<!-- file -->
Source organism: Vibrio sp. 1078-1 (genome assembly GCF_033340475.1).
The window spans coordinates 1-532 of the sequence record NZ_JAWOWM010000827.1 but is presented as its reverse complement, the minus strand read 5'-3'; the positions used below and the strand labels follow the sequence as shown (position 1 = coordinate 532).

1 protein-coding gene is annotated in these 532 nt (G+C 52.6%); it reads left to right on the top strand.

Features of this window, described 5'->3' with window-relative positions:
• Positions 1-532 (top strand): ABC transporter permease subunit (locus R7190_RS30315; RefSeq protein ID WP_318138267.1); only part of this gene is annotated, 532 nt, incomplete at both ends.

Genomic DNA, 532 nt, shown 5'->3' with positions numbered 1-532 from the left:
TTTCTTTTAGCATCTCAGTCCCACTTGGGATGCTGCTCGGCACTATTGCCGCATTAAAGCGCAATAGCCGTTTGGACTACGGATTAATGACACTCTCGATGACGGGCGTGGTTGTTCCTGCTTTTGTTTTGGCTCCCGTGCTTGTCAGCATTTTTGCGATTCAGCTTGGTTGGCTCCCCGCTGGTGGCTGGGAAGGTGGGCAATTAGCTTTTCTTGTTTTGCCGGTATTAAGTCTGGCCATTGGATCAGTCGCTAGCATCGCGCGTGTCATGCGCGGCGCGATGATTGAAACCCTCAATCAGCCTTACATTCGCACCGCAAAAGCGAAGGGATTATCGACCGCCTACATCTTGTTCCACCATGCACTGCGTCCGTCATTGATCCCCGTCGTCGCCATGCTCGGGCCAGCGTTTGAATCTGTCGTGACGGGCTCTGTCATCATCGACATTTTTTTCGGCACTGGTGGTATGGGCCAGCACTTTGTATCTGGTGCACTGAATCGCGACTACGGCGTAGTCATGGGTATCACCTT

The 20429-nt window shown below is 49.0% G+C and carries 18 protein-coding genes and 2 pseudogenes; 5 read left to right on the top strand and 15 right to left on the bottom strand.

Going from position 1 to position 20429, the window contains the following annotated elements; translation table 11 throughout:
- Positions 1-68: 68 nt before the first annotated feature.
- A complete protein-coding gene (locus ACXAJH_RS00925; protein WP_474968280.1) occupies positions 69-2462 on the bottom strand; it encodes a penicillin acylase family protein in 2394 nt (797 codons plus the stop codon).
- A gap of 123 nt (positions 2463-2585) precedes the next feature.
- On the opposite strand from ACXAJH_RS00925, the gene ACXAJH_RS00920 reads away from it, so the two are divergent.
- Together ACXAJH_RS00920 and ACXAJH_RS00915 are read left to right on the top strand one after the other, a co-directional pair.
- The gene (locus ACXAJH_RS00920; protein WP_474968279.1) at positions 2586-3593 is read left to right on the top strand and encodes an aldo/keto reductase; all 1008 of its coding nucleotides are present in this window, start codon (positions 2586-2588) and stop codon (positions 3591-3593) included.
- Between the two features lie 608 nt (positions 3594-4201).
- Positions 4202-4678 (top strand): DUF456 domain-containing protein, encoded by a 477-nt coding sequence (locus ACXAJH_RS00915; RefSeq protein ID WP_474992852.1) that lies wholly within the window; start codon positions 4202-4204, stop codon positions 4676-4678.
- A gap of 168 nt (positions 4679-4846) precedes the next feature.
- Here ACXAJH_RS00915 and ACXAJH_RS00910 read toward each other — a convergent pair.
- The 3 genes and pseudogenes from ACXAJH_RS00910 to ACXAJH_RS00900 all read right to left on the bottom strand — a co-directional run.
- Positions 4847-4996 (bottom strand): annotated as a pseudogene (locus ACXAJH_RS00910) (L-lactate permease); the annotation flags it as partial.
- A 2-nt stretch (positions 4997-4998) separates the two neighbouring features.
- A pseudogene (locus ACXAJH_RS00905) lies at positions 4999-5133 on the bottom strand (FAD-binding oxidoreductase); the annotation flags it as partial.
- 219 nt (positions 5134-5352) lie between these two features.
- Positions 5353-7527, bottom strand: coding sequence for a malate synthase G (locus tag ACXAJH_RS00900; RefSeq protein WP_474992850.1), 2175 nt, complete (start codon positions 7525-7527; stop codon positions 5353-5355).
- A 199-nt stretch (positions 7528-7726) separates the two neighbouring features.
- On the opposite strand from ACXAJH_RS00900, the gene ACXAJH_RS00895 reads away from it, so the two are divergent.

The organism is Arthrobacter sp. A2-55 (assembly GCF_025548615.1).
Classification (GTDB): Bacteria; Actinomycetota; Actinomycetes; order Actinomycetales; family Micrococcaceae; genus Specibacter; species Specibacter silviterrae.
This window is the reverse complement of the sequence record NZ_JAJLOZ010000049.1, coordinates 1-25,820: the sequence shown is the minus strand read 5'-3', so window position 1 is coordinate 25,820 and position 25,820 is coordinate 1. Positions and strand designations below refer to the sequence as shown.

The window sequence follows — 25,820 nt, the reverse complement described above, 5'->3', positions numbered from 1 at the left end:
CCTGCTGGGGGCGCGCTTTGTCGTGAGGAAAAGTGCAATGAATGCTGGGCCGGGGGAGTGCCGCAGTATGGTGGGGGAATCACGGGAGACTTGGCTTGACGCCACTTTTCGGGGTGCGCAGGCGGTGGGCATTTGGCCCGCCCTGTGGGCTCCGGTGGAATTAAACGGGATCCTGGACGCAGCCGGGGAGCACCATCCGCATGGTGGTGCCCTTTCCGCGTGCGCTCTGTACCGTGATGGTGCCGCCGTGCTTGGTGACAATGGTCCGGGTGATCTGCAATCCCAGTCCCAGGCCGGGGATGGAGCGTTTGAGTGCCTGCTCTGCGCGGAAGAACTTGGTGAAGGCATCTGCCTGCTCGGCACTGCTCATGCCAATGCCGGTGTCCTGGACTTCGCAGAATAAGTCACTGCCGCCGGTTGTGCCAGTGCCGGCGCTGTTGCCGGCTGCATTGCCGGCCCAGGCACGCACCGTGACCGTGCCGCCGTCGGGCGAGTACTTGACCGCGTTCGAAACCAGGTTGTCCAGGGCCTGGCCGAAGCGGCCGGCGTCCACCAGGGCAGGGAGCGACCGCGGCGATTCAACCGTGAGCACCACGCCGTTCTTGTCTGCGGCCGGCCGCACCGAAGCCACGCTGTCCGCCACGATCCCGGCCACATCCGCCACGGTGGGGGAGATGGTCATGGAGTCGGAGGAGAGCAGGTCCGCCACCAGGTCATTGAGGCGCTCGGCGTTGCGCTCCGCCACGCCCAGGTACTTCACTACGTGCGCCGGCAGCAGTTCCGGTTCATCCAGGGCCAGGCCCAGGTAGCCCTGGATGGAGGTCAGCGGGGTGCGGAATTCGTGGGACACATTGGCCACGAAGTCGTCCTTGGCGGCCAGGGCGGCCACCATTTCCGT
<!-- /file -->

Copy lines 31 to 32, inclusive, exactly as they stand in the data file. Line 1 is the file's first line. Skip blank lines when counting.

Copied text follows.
The window sequence follows — 25,820 nt, the reverse complement described above, 5'->3', positions numbered from 1 at the left end:
CCTGCTGGGGGCGCGCTTTGTCGTGAGGAAAAGTGCAATGAATGCTGGGCCGGGGGAGTGCCGCAGTATGGTGGGGGAATCACGGGAGACTTGGCTTGACGCCACTTTTCGGGGTGCGCAGGCGGTGGGCATTTGGCCCGCCCTGTGGGCTCCGGTGGAATTAAACGGGATCCTGGACGCAGCCGGGGAGCACCATCCGCATGGTGGTGCCCTTTCCGCGTGCGCTCTGTACCGTGATGGTGCCGCCGTGCTTGGTGACAATGGTCCGGGTGATCTGCAATCCCAGTCCCAGGCCGGGGATGGAGCGTTTGAGTGCCTGCTCTGCGCGGAAGAACTTGGTGAAGGCATCTGCCTGCTCGGCACTGCTCATGCCAATGCCGGTGTCCTGGACTTCGCAGAATAAGTCACTGCCGCCGGTTGTGCCAGTGCCGGCGCTGTTGCCGGCTGCATTGCCGGCCCAGGCACGCACCGTGACCGTGCCGCCGTCGGGCGAGTACTTGACCGCGTTCGAAACCAGGTTGTCCAGGGCCTGGCCGAAGCGGCCGGCGTCCACCAGGGCAGGGAGCGACCGCGGCGATTCAACCGTGAGCACCACGCCGTTCTTGTCTGCGGCCGGCCGCACCGAAGCCACGCTGTCCGCCACGATCCCGGCCACATCCGCCACGGTGGGGGAGATGGTCATGGAGTCGGAGGAGAGCAGGTCCGCCACCAGGTCATTGAGGCGCTCGGCGTTGCGCTCCGCCACGCCCAGGTACTTCACTACGTGCGCCGGCAGCAGTTCCGGTTCATCCAGGGCCAGGCCCAGGTAGCCCTGGATGGAGGTCAGCGGGGTGCGGAATTCGTGGGACACATTGGCCACGAAGTCGTCCTTGGCGGCCAGGGCGGCCACCATTTCCGT